Red Cross to help Fort McMurray condo owners in rebuild project plagued by lawsuits
Hillview Park residents to contact agency regardless of whether they qualify
The Canadian Red Cross is helping some residents of a Fort McMurray condo project that has become mired in lawsuits and plagued by delays.
Owners in a 214-unit townhouse-style complex called Hillview Park, which was destroyed by the 2016 wildfire, thought they would have moved back into their rebuilt condos by now.
Instead, many are reading news stories about lawsuits plaguing the project.
Meanwhile, the board will rely on owners to help cover costs of the rebuild, according to an online message the condo board posted on an internal website for residents.
The board told owners that for the rebuild to proceed they must borrow $6 million for repairs. Each resident must pay a "special assessment" of about $30,000.
The Red Cross has set up a program to help residents pay those special assessments, said Jennifer McManus, the relief agency's vice-president for Alberta and the Northwest Territories.
Because the project faces a number of lawsuits, McManus said the Red Cross has hired a third party to administer the disbursement of money.
"So (the money) is held in trust and not going to condo board," McManus said. "I am not going to name the third party right now."
The condo complex is one of the largest rebuilds after the May 2016 wildfire.
In one lawsuit, the board blames its former builder, Viceroy, for "numerous issues" that arose during construction.
It alleges Viceroy was negligent in ensuring work was free from defects, was completed on time and that subcontractors were paid on deadline.
Viceroy responded in a statement of defence denying the allegations and said any defects and delays were caused because Hillview breached the contract in the first place.
None of the allegations in the lawsuits have been proven in court.
Not all will qualify for help
Some Hillview Park homeowners say they likely won't be eligible for Red Cross funding, because applicants had to have been living in the condo at the time of the wildfire and have been uninsured or underinsured.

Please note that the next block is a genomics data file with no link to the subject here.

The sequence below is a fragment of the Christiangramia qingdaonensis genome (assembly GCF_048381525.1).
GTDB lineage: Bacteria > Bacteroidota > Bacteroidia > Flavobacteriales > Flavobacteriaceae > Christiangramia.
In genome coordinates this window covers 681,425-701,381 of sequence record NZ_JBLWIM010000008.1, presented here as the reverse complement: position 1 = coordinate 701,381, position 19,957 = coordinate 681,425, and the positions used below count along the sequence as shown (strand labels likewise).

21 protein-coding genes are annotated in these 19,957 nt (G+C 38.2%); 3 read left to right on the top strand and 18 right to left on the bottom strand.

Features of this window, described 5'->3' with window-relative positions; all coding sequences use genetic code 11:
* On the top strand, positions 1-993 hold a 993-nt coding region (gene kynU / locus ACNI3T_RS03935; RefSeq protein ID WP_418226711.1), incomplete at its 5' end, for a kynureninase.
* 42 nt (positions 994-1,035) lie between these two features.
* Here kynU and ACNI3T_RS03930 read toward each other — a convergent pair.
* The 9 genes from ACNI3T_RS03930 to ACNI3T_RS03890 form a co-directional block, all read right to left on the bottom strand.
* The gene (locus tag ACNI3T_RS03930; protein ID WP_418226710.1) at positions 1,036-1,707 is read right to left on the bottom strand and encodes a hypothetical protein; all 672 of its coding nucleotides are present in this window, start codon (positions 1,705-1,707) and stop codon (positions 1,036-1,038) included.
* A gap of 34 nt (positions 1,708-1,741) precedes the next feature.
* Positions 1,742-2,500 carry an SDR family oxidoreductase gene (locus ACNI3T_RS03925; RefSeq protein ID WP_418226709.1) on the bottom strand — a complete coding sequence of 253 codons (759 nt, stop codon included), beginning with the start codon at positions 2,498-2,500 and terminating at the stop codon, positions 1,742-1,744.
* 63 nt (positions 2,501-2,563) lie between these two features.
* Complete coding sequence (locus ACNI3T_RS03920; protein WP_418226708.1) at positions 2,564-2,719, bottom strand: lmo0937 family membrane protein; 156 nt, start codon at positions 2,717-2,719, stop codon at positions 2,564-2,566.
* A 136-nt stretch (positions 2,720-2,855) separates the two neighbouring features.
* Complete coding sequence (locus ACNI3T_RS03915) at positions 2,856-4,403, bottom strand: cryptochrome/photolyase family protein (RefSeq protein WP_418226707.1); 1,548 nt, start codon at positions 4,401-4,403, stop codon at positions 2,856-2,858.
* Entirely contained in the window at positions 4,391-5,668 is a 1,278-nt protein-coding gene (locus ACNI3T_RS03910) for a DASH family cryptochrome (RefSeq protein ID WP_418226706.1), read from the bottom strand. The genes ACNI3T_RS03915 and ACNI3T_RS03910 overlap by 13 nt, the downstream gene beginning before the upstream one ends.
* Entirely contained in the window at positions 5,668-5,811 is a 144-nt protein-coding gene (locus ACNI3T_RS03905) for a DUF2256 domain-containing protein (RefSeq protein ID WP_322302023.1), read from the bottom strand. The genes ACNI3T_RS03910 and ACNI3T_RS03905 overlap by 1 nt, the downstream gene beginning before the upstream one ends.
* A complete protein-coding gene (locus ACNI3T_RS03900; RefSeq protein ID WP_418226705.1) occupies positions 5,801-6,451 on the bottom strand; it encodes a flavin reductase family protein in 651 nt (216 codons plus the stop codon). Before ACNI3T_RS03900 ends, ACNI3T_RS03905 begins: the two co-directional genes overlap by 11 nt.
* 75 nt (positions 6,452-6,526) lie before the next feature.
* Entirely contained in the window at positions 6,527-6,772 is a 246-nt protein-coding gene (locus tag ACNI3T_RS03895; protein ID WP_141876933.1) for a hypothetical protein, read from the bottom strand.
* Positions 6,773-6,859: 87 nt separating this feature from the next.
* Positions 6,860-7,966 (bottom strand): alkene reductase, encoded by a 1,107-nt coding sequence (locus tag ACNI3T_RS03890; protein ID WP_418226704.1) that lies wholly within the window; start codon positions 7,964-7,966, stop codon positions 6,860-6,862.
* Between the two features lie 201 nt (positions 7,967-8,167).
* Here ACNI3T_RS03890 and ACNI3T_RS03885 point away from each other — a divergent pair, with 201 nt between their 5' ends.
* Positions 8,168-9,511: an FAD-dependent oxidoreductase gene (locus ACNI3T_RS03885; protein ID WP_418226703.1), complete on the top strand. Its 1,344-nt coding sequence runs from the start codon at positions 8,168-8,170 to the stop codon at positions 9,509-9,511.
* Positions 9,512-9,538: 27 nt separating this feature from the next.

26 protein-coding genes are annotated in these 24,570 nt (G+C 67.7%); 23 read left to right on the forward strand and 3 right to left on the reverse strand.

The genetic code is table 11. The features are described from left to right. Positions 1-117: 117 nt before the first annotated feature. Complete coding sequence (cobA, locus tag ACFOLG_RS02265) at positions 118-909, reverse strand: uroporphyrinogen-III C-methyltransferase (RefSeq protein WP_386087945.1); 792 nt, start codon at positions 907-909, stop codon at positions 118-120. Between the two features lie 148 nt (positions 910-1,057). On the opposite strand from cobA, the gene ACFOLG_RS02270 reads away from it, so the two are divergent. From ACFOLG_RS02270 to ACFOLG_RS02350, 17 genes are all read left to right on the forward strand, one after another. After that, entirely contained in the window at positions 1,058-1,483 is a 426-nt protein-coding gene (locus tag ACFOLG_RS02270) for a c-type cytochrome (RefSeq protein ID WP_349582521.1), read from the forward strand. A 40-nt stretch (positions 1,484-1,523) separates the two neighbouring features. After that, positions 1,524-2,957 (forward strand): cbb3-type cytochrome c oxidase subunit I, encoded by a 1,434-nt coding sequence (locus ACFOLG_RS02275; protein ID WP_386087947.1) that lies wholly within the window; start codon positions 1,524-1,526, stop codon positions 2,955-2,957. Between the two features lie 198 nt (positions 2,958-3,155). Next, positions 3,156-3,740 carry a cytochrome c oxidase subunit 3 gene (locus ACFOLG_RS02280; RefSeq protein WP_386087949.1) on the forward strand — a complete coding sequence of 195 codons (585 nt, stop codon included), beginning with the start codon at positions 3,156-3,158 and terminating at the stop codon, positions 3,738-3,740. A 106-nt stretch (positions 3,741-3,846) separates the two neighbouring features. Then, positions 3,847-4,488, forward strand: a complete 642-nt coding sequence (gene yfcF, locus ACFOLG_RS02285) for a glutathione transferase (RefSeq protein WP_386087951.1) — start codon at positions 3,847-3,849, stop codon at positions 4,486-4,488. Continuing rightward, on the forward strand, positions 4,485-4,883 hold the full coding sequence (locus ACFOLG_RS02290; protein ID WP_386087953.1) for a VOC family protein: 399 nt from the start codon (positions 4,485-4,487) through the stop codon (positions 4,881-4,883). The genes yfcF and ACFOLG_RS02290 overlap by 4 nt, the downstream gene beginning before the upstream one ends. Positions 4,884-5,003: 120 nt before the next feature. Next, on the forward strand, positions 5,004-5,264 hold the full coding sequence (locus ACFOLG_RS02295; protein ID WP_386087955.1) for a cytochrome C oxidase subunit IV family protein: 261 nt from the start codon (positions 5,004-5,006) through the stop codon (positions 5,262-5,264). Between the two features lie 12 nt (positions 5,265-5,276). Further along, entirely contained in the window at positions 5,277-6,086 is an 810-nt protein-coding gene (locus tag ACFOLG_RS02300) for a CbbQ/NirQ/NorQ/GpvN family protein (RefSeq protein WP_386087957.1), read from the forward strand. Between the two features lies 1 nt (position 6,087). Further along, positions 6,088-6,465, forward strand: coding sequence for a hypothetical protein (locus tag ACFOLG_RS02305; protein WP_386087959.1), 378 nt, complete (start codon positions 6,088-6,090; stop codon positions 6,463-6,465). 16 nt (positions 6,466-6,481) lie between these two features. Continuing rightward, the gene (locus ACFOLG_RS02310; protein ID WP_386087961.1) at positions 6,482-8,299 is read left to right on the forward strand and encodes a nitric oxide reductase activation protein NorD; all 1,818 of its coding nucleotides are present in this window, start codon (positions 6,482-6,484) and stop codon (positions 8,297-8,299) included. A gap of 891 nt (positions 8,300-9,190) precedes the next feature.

Megan Tilley lives in Cold Lake and was trying to sell her three-bedroom unit at the time of the fire. She's still paying two mortgages and her insurance has run out.
"My current plan is to put (the assessment) on a line of credit," Tilley said. "I am going into a deep hole. There will come a point when it is not sustainable and you have to give up."
Megan Hamilton hasn't gone to the Red Cross yet but is waiting to hear if her insurance will cover the assessment costs for her two-bedroom unit.
She was renting her condo, but was living in Fort McMurray at the time of the wildfire.
"It's a hard pill to swallow, paying two mortgages," Hamilton said. "It's hard to imagine how I am going to come up with that much money."
The Red Cross urges all owners to contact them, regardless of whether they qualify.
The condo board has not responded to CBC's requests for comment.
The board also informed residents on March 16 that it will cease all communication with owners, "other than what is specifically required by the Condominium Property Act."
The communication shutdown comes after the board said it had learned some residents were contemplating taking legal action against the condo corporation.
"Our focus continues to be working toward getting our homes back," the post from the board said. "We must keep our attention on completing the rebuild and succeeding or resolving the lawsuit with Viceroy."
In that post, the board acknowledged the rebuild is delayed.